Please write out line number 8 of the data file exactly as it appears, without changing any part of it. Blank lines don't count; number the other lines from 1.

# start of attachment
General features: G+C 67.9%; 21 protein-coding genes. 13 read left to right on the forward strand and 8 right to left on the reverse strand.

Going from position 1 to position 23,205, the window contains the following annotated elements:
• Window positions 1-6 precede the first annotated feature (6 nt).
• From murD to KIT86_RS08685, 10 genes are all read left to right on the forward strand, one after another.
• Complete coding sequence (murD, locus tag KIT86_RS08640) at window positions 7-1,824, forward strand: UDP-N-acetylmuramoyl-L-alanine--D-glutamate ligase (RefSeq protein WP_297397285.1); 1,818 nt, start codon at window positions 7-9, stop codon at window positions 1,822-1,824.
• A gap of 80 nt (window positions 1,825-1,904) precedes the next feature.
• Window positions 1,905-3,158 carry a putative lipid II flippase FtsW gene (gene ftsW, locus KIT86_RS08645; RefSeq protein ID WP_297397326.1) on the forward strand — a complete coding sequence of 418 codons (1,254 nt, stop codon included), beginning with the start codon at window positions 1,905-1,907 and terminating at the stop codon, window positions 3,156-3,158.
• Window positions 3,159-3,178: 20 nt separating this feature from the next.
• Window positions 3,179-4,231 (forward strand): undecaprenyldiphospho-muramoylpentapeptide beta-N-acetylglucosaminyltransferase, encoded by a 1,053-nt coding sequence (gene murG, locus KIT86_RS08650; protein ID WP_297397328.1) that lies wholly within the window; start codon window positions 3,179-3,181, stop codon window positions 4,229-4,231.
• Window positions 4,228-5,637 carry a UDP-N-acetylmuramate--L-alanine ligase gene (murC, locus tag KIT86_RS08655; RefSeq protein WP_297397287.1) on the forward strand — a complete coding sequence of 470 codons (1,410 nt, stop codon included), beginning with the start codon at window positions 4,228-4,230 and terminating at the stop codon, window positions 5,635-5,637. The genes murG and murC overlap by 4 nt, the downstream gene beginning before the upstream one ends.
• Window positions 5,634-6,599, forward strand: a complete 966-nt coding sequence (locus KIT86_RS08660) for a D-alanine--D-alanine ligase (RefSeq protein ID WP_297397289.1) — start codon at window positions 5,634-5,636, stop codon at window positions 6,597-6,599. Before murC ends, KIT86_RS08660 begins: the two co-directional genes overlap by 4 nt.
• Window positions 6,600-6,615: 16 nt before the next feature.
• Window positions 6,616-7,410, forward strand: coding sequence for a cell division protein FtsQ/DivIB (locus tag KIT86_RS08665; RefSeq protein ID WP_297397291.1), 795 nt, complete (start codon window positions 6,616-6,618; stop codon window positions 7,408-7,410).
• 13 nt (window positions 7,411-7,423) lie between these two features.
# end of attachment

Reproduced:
• Window positions 3,159-3,178: 20 nt separating this feature from the next.